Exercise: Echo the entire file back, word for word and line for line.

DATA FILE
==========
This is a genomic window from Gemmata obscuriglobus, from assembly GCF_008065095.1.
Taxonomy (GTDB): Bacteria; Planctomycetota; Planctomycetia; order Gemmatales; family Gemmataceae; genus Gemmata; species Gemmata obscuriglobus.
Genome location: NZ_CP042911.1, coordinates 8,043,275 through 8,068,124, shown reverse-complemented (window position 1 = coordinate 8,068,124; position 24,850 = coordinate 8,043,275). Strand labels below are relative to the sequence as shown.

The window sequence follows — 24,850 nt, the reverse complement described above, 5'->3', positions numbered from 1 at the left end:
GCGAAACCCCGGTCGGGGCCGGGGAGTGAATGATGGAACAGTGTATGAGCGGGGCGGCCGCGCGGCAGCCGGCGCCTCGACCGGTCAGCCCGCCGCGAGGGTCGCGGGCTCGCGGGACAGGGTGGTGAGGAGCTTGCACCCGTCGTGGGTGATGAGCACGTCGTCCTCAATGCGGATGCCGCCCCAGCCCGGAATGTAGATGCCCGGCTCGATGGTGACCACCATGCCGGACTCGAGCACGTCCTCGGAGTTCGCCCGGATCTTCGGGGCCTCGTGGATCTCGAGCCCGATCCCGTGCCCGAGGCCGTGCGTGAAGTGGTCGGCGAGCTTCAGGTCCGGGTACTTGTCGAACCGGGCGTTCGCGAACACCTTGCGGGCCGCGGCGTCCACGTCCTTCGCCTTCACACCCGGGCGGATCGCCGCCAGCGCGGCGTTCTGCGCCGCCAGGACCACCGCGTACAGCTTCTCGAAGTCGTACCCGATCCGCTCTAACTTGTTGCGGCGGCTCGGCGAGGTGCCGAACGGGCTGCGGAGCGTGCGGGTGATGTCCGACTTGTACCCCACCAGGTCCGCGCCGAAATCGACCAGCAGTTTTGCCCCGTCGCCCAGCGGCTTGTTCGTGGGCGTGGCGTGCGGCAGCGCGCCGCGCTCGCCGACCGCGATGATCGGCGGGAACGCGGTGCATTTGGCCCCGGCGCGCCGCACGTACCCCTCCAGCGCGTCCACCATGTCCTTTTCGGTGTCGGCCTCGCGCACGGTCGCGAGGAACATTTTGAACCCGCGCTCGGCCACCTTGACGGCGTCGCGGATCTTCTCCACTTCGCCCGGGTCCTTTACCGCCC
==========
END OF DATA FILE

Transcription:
This is a genomic window from Gemmata obscuriglobus, from assembly GCF_008065095.1.
Taxonomy (GTDB): Bacteria; Planctomycetota; Planctomycetia; order Gemmatales; family Gemmataceae; genus Gemmata; species Gemmata obscuriglobus.
Genome location: NZ_CP042911.1, coordinates 8,043,275 through 8,068,124, shown reverse-complemented (window position 1 = coordinate 8,068,124; position 24,850 = coordinate 8,043,275). Strand labels below are relative to the sequence as shown.

The window sequence follows — 24,850 nt, the reverse complement described above, 5'->3', positions numbered from 1 at the left end:
GCGAAACCCCGGTCGGGGCCGGGGAGTGAATGATGGAACAGTGTATGAGCGGGGCGGCCGCGCGGCAGCCGGCGCCTCGACCGGTCAGCCCGCCGCGAGGGTCGCGGGCTCGCGGGACAGGGTGGTGAGGAGCTTGCACCCGTCGTGGGTGATGAGCACGTCGTCCTCAATGCGGATGCCGCCCCAGCCCGGAATGTAGATGCCCGGCTCGATGGTGACCACCATGCCGGACTCGAGCACGTCCTCGGAGTTCGCCCGGATCTTCGGGGCCTCGTGGATCTCGAGCCCGATCCCGTGCCCGAGGCCGTGCGTGAAGTGGTCGGCGAGCTTCAGGTCCGGGTACTTGTCGAACCGGGCGTTCGCGAACACCTTGCGGGCCGCGGCGTCCACGTCCTTCGCCTTCACACCCGGGCGGATCGCCGCCAGCGCGGCGTTCTGCGCCGCCAGGACCACCGCGTACAGCTTCTCGAAGTCGTACCCGATCCGCTCTAACTTGTTGCGGCGGCTCGGCGAGGTGCCGAACGGGCTGCGGAGCGTGCGGGTGATGTCCGACTTGTACCCCACCAGGTCCGCGCCGAAATCGACCAGCAGTTTTGCCCCGTCGCCCAGCGGCTTGTTCGTGGGCGTGGCGTGCGGCAGCGCGCCGCGCTCGCCGACCGCGATGATCGGCGGGAACGCGGTGCATTTGGCCCCGGCGCGCCGCACGTACCCCTCCAGCGCGTCCACCATGTCCTTTTCGGTGTCGGCCTCGCGCACGGTCGCGAGGAACATTTTGAACCCGCGCTCGGCCACCTTGACGGCGTCGCGGATCTTCTCCACTTCGCCCGGGTCCTTTACCGCCC